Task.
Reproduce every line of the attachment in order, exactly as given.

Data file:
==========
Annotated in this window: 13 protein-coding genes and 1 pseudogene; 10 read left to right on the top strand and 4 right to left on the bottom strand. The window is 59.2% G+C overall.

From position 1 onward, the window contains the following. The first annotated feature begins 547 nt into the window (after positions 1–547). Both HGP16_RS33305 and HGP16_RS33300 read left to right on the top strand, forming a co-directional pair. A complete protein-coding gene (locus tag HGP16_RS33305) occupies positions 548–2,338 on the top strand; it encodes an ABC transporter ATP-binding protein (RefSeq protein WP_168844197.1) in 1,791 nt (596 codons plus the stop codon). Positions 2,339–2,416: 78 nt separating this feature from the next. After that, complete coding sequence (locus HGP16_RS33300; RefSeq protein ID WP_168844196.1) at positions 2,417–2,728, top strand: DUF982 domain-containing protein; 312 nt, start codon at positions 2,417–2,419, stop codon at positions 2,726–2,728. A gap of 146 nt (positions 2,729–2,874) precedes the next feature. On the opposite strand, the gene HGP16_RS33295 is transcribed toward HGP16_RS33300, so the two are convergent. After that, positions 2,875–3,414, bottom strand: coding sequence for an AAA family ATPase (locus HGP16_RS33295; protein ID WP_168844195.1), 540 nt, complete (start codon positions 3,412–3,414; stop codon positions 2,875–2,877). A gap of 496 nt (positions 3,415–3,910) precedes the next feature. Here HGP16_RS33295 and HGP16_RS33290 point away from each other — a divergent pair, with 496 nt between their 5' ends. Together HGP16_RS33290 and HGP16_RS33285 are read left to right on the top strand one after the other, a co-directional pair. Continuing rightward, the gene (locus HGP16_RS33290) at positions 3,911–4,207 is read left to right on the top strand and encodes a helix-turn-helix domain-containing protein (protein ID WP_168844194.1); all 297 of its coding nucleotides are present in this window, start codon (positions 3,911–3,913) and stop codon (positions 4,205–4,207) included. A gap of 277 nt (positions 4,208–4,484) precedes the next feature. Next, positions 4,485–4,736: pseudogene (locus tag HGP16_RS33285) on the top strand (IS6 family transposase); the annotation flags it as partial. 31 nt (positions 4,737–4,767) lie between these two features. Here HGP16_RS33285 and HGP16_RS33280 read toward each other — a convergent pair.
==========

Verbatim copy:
Annotated in this window: 13 protein-coding genes and 1 pseudogene; 10 read left to right on the top strand and 4 right to left on the bottom strand. The window is 59.2% G+C overall.

From position 1 onward, the window contains the following. The first annotated feature begins 547 nt into the window (after positions 1–547). Both HGP16_RS33305 and HGP16_RS33300 read left to right on the top strand, forming a co-directional pair. A complete protein-coding gene (locus tag HGP16_RS33305) occupies positions 548–2,338 on the top strand; it encodes an ABC transporter ATP-binding protein (RefSeq protein WP_168844197.1) in 1,791 nt (596 codons plus the stop codon). Positions 2,339–2,416: 78 nt separating this feature from the next. After that, complete coding sequence (locus HGP16_RS33300; RefSeq protein ID WP_168844196.1) at positions 2,417–2,728, top strand: DUF982 domain-containing protein; 312 nt, start codon at positions 2,417–2,419, stop codon at positions 2,726–2,728. A gap of 146 nt (positions 2,729–2,874) precedes the next feature. On the opposite strand, the gene HGP16_RS33295 is transcribed toward HGP16_RS33300, so the two are convergent. After that, positions 2,875–3,414, bottom strand: coding sequence for an AAA family ATPase (locus HGP16_RS33295; protein ID WP_168844195.1), 540 nt, complete (start codon positions 3,412–3,414; stop codon positions 2,875–2,877). A gap of 496 nt (positions 3,415–3,910) precedes the next feature. Here HGP16_RS33295 and HGP16_RS33290 point away from each other — a divergent pair, with 496 nt between their 5' ends. Together HGP16_RS33290 and HGP16_RS33285 are read left to right on the top strand one after the other, a co-directional pair. Continuing rightward, the gene (locus HGP16_RS33290) at positions 3,911–4,207 is read left to right on the top strand and encodes a helix-turn-helix domain-containing protein (protein ID WP_168844194.1); all 297 of its coding nucleotides are present in this window, start codon (positions 3,911–3,913) and stop codon (positions 4,205–4,207) included. A gap of 277 nt (positions 4,208–4,484) precedes the next feature. Next, positions 4,485–4,736: pseudogene (locus tag HGP16_RS33285) on the top strand (IS6 family transposase); the annotation flags it as partial. 31 nt (positions 4,737–4,767) lie between these two features. Here HGP16_RS33285 and HGP16_RS33280 read toward each other — a convergent pair.